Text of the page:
"I was really torn," said Jimmy. "I know it sounds corny, but I felt then if I didn't run the main event that afternoon I would never get in a car again. I wanted to win the race for Danny and I wanted to get to the hospital, and all the time I knew he was dead." Danny died of massive head injuries four days later.
And so Jimmy Caruthers is on his own, caught in that uneasy limbo between the midgets and the big cars of the Championship Trail, although of late he has put the little cars more and more behind him. In 1971 he made his debut in the Indianapolis-type machines and last year drove full time for Clint Brawner, the second most successful chief mechanic in USAC championship car history, whose last prot�g� was a young driver named Mario Andretti. This season Caruthers has both a new car, a Gurney-Offenhauser Eagle, and a new car owner, Bob Fletcher, a wealthy Phoenix tire dealer and contractor with whom Caruthers recently signed a three-year contract.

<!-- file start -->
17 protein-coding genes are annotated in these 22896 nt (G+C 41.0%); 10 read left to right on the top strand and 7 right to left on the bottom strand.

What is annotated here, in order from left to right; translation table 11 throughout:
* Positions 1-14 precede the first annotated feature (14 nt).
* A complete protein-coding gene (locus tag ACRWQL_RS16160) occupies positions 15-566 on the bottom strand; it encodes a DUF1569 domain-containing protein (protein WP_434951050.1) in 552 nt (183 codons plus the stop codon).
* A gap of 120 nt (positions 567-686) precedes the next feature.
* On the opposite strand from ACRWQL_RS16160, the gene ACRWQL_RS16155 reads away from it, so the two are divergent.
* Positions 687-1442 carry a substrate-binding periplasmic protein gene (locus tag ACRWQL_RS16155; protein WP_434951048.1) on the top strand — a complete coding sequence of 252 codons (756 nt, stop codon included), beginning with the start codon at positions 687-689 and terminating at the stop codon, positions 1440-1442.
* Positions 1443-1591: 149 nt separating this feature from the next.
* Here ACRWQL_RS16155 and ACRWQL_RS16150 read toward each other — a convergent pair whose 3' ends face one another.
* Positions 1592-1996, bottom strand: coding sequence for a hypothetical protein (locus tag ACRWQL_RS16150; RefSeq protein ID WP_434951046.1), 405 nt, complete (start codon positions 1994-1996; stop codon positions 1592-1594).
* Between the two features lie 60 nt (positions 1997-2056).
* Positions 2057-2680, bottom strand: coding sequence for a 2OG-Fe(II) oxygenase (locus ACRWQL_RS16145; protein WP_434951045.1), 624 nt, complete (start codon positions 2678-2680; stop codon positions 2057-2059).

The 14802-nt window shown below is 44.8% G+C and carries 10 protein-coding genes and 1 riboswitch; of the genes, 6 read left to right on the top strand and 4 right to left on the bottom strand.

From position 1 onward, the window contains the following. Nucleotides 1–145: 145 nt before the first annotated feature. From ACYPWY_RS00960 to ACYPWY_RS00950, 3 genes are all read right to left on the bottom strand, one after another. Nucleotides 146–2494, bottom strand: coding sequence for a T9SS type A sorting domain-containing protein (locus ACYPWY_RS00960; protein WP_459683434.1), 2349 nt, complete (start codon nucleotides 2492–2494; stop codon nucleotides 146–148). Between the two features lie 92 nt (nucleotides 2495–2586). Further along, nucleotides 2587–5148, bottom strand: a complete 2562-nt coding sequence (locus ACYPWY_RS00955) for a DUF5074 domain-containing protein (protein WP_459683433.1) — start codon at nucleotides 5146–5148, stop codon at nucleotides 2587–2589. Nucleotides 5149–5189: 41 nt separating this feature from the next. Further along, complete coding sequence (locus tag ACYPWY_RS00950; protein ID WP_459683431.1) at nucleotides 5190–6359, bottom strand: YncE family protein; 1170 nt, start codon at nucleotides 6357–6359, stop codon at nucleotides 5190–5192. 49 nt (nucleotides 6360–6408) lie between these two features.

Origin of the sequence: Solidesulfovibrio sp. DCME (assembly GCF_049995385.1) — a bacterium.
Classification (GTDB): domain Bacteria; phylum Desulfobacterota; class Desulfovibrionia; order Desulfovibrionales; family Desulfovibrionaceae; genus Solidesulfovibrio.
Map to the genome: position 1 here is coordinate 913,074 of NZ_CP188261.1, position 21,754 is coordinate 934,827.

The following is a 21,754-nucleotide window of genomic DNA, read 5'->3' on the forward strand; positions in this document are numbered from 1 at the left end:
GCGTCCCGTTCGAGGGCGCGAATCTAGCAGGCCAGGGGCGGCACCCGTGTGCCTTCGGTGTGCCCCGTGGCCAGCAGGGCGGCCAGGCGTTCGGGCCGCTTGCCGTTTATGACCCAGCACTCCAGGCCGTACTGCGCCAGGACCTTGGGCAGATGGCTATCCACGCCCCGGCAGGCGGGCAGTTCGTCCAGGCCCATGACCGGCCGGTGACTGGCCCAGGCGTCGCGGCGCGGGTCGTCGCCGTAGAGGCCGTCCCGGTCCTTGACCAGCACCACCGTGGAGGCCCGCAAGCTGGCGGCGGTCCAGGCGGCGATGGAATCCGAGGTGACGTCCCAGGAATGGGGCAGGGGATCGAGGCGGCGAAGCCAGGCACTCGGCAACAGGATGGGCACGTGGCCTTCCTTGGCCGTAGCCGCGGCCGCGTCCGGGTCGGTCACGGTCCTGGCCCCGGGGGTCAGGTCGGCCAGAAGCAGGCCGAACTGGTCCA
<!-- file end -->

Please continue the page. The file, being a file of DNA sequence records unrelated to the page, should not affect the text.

Caruthers is confident of his ability. "I think I should win the Indy 500 and the national driving title within the next three years," he says unpretentiously. At 28 he has plenty of time for both goals, and, importantly, there will always be the memory of his brother. "What Danny did was fantastic," Jimmy said. "I don't want people to forget him, and the more I do in racing, the more they'll remember."